top of page
Pot of Gold

How This First-Gen Baruch College Student Struck Gold During The Pandemic

by Isaiah E. Bailey | on 5 May 2021

Key Quotes:
  • "It’s how you handle and how you cope with those hard times that build you as a person and determine who you are as a person."

  • "The hardest part in life, especially at 18 years old, is knowing who you are, but you have to start to analyze yourself and see where you may fit the most and be the best fit."


Access. We all need access - access to people, access to resources, and access to opportunities. But for first-generation college students, finding access can be a miserable and fearful process.


The Black Accountants Talent Network (BATN) caught up with Brian Sterling, Statistics and Quantitative Modeling major at Baruch College, to learn more about how he was able to successfully navigate the job search process during the pandemic.

How did you navigate your job search and the related struggles of the pandemic’s virtual elements?

I definitely feel like our internet use needs to be increased - most importantly LinkedIn. When I first met Isaiah I had just made my LinkedIn. I really didn’t know anything about it. I had no connections, I’m a first generation college student, and my parents don’t come from the financial industry. I had to use LinkedIn, and I had to develop myself.

With everything I did I put it on my LinkedIn to put myself out there. I really want to stress the importance of LinkedIn and making sure you get your accomplishments out there. If it’s not on your LinkedIn and you did something no one will know. No matter how small – even a college essay you may be happy about – celebrate yourself.

What are some of the things you’ve done as a first-generation college student to get access to the people and information that you need?

First thing I had to do was speak to individuals that were also first-generation college student. We have to work 10 times harder and need to be more motivated because you really don’t know what happens if college doesn’t go well.

There are many programs and opportunities out there though that will help you succeed. For a lot of first-generation college students there a programs out there like ModernGuild that help push out first-generation students, find them opportunity, and help them network with professionals.


Find clubs, as early as freshman year, that connect you with these organizations that are tailored to helping first-generation and minority students. All of these organizations are here to help you and push you. They have connections and help you develop and analyze yourself.


The hardest part in life, especially at 18 years old, is knowing who you are, but you have to start to analyze yourself and see where you may fit the most and be the best fit.


What advice do you have for those who may be fearful or scared to reach out and make connections?

It was very difficult for me when I first started my professional journey. It was something I was afraid of ever since I got into college – that question your parents ask, “What are you going to do when you get older?” But really that fear – and getting over the hump of tackling your career – is going to come from meeting other individuals who also aren’t sure. Talk to your peers. Keep learning. Keep researching. It will help you get over the fear.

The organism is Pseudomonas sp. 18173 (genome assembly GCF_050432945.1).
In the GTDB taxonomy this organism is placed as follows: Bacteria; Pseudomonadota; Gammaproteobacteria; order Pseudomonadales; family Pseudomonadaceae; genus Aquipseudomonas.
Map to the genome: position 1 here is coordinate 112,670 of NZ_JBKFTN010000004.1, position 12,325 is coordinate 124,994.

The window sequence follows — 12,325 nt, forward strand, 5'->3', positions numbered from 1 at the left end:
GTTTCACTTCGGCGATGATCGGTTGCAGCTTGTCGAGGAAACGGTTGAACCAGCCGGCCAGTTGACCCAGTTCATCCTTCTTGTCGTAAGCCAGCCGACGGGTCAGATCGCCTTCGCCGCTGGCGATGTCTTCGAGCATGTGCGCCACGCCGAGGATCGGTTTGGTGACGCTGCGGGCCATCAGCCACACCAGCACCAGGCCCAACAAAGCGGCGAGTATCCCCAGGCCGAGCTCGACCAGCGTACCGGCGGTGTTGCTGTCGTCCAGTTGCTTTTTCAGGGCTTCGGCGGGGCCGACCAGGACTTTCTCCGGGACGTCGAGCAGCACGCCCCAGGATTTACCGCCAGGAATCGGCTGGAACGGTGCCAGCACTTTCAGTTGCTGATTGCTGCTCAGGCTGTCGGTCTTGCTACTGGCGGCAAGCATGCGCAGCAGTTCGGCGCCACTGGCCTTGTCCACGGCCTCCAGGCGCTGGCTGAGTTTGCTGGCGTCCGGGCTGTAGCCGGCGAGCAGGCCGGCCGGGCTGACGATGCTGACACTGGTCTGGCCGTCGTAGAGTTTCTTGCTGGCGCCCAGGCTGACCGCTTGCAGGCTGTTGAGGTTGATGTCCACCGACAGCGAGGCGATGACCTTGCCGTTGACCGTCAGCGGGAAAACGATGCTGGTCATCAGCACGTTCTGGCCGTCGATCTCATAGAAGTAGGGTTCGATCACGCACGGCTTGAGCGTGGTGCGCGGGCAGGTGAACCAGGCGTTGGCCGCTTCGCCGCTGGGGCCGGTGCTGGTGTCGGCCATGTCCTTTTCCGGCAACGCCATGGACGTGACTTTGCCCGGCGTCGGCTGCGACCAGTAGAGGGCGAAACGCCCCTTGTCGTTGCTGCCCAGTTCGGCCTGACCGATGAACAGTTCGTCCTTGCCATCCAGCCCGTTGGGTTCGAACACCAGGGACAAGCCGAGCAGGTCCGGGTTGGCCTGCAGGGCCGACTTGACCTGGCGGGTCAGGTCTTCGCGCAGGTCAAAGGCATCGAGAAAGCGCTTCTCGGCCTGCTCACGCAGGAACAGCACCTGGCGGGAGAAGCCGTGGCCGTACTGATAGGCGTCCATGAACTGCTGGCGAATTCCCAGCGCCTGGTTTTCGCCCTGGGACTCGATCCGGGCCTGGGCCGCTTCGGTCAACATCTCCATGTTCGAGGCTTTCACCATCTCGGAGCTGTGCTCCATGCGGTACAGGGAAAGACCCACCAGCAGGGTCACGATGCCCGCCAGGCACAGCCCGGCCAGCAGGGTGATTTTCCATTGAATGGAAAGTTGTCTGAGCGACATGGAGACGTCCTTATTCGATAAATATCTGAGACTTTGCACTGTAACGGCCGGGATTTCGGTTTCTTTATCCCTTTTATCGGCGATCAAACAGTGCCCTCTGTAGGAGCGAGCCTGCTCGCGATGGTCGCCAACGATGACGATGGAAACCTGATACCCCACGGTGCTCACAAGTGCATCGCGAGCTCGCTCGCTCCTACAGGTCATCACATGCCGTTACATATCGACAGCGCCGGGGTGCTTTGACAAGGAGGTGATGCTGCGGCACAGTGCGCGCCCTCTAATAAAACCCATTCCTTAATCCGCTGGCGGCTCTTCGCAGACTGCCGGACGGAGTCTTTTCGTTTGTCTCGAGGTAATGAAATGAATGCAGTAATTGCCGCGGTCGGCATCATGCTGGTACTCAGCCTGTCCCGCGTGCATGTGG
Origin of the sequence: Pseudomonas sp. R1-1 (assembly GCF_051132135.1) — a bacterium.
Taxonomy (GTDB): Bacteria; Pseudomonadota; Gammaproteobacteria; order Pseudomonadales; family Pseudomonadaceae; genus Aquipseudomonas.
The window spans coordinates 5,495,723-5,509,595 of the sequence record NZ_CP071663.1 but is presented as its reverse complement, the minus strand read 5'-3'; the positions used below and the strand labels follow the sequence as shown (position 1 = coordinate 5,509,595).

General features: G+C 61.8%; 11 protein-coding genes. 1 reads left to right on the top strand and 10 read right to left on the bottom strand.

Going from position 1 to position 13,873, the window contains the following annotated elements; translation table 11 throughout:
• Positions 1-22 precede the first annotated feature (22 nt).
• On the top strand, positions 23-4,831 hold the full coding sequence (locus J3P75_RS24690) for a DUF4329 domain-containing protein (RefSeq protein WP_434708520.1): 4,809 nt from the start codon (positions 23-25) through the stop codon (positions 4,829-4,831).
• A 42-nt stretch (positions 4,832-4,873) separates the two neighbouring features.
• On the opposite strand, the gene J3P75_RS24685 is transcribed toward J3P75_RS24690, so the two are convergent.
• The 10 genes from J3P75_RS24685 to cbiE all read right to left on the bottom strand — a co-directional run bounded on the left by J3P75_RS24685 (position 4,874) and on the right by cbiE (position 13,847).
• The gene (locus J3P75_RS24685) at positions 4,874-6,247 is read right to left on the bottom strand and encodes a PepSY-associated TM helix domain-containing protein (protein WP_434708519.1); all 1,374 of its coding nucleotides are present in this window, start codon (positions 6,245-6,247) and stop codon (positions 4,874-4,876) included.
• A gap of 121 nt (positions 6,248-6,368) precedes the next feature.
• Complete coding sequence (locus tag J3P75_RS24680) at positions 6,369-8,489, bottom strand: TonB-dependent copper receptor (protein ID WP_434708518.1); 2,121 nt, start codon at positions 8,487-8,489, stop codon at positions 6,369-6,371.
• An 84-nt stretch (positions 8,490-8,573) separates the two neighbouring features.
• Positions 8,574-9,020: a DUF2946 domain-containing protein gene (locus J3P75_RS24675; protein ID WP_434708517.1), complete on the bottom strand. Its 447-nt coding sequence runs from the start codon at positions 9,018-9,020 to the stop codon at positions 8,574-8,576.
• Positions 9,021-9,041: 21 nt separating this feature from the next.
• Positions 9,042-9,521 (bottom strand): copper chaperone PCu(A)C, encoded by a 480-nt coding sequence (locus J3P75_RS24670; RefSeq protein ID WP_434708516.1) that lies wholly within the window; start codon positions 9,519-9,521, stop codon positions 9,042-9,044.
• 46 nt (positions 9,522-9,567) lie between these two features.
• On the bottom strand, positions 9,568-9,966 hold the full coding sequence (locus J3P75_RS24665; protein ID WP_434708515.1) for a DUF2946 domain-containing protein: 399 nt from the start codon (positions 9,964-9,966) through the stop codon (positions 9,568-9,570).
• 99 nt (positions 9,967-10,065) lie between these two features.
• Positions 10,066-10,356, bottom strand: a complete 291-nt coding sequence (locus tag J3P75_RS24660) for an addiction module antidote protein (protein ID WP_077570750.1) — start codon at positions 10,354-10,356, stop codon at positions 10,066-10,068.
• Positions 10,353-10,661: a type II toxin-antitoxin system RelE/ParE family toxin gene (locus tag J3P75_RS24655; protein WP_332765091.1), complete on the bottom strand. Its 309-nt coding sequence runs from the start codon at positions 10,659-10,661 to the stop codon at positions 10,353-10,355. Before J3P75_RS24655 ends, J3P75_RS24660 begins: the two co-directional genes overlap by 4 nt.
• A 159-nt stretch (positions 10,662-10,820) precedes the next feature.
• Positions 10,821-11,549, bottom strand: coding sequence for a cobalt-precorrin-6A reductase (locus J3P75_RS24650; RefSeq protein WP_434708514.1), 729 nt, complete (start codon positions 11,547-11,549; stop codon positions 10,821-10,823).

I also started attending events. Being at Baruch College I was able to be around a lot of motivated students that would support me. I really started to connect with them, and I started to build my LinkedIn.

As you start to build your LinkedIn and develop yourself you’ll see a lot of people want to start connect with you. Soon you will see you’ve changed from mentee to mentor. This was something that was key to me. You can’t be silent anymore, and you have to speak to people. It’s key for career development.


How did you do it? How did you strike gold and get your offer?

Getting that internship all starts with you. Life isn’t easy. There’s going to be failures and you’re going to go through hard times. It’s how you handle and how you cope with those hard times that build you as a person and determine who you are as a person.

It’s like that rollercoaster that’s been scaring you when you was a kid and then you finally ride and feel so relieved. It gets easier. The hardest part is starting – just like going to the gym. But once you’re in it and get into your groove, it gets easier and easier.

You may also like to read:


Isaiah E. Bailey

Founder, Black Accountants Talent Network (BATN)

I am passionate about creating constructive conversations aimed at improving and implementing actionable and impactful diversity and inclusion strategies applicable to all industries. I am also a dedicated mentor to high school and college students across the Greater New York City and Philadelphia areas.


I am an experienced accounting and auditing professional with over 5 years experience auditing financial statements and documenting, validating and assessing financial systems, strategies, and controls that significantly improve business operations. I have a strong ability to analyze and organize data and communicate results across all levels of an organization both verbally and written.

I have experience providing financial statement audit, carve-out audit, single audit, audit of internal controls over financial reporting (ICFR) and IFRS quarterly reviews for engagements both domestic and international, ranging from start-up to billion dollar companies both private and public.

bottom of page